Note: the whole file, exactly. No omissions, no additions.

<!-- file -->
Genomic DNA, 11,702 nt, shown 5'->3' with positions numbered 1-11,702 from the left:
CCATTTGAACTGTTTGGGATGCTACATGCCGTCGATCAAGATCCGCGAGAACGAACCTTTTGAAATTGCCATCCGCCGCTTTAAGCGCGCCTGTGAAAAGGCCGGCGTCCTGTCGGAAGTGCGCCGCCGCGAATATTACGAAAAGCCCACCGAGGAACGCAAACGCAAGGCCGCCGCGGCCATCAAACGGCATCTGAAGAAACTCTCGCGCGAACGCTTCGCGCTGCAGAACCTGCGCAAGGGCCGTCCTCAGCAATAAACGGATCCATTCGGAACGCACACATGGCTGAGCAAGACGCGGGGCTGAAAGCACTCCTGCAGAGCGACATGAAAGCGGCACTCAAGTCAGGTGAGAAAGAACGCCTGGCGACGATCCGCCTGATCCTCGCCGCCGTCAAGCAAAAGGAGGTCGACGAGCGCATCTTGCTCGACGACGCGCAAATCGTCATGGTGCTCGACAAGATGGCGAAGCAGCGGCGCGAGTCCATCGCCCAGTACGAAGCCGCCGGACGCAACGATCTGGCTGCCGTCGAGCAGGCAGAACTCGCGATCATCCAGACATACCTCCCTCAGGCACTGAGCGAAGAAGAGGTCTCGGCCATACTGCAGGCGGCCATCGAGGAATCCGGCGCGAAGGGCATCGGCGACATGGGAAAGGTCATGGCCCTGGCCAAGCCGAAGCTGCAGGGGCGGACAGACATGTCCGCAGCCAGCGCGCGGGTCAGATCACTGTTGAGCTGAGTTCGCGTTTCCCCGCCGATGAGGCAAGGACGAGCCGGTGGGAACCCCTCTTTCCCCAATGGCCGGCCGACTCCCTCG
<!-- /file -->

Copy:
Genomic DNA, 11,702 nt, shown 5'->3' with positions numbered 1-11,702 from the left:
CCATTTGAACTGTTTGGGATGCTACATGCCGTCGATCAAGATCCGCGAGAACGAACCTTTTGAAATTGCCATCCGCCGCTTTAAGCGCGCCTGTGAAAAGGCCGGCGTCCTGTCGGAAGTGCGCCGCCGCGAATATTACGAAAAGCCCACCGAGGAACGCAAACGCAAGGCCGCCGCGGCCATCAAACGGCATCTGAAGAAACTCTCGCGCGAACGCTTCGCGCTGCAGAACCTGCGCAAGGGCCGTCCTCAGCAATAAACGGATCCATTCGGAACGCACACATGGCTGAGCAAGACGCGGGGCTGAAAGCACTCCTGCAGAGCGACATGAAAGCGGCACTCAAGTCAGGTGAGAAAGAACGCCTGGCGACGATCCGCCTGATCCTCGCCGCCGTCAAGCAAAAGGAGGTCGACGAGCGCATCTTGCTCGACGACGCGCAAATCGTCATGGTGCTCGACAAGATGGCGAAGCAGCGGCGCGAGTCCATCGCCCAGTACGAAGCCGCCGGACGCAACGATCTGGCTGCCGTCGAGCAGGCAGAACTCGCGATCATCCAGACATACCTCCCTCAGGCACTGAGCGAAGAAGAGGTCTCGGCCATACTGCAGGCGGCCATCGAGGAATCCGGCGCGAAGGGCATCGGCGACATGGGAAAGGTCATGGCCCTGGCCAAGCCGAAGCTGCAGGGGCGGACAGACATGTCCGCAGCCAGCGCGCGGGTCAGATCACTGTTGAGCTGAGTTCGCGTTTCCCCGCCGATGAGGCAAGGACGAGCCGGTGGGAACCCCTCTTTCCCCAATGGCCGGCCGACTCCCTCG